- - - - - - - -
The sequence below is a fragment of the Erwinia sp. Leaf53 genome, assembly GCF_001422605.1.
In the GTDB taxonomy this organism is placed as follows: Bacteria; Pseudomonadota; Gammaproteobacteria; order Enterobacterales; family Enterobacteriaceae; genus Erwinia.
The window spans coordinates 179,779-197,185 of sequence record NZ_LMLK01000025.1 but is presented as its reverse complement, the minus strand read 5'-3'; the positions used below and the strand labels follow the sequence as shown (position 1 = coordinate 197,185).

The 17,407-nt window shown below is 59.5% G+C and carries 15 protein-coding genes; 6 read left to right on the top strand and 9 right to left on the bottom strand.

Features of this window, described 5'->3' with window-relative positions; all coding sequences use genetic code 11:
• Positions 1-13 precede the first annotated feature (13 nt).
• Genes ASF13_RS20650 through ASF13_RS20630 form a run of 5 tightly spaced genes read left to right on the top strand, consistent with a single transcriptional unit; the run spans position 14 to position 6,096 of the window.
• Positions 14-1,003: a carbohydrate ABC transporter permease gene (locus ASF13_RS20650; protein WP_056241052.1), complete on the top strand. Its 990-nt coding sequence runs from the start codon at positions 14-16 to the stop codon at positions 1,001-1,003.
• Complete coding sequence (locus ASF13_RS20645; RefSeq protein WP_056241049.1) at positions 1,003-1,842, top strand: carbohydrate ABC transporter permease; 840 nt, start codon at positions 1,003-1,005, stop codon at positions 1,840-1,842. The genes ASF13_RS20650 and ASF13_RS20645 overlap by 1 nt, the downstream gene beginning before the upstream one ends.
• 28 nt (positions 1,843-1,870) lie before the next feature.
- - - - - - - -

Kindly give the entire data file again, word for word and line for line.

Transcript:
The sequence below is a fragment of the Erwinia sp. Leaf53 genome, assembly GCF_001422605.1.
In the GTDB taxonomy this organism is placed as follows: Bacteria; Pseudomonadota; Gammaproteobacteria; order Enterobacterales; family Enterobacteriaceae; genus Erwinia.
The window spans coordinates 179,779-197,185 of sequence record NZ_LMLK01000025.1 but is presented as its reverse complement, the minus strand read 5'-3'; the positions used below and the strand labels follow the sequence as shown (position 1 = coordinate 197,185).

The 17,407-nt window shown below is 59.5% G+C and carries 15 protein-coding genes; 6 read left to right on the top strand and 9 right to left on the bottom strand.

Features of this window, described 5'->3' with window-relative positions; all coding sequences use genetic code 11:
• Positions 1-13 precede the first annotated feature (13 nt).
• Genes ASF13_RS20650 through ASF13_RS20630 form a run of 5 tightly spaced genes read left to right on the top strand, consistent with a single transcriptional unit; the run spans position 14 to position 6,096 of the window.
• Positions 14-1,003: a carbohydrate ABC transporter permease gene (locus ASF13_RS20650; protein WP_056241052.1), complete on the top strand. Its 990-nt coding sequence runs from the start codon at positions 14-16 to the stop codon at positions 1,001-1,003.
• Complete coding sequence (locus ASF13_RS20645; RefSeq protein WP_056241049.1) at positions 1,003-1,842, top strand: carbohydrate ABC transporter permease; 840 nt, start codon at positions 1,003-1,005, stop codon at positions 1,840-1,842. The genes ASF13_RS20650 and ASF13_RS20645 overlap by 1 nt, the downstream gene beginning before the upstream one ends.
• 28 nt (positions 1,843-1,870) lie before the next feature.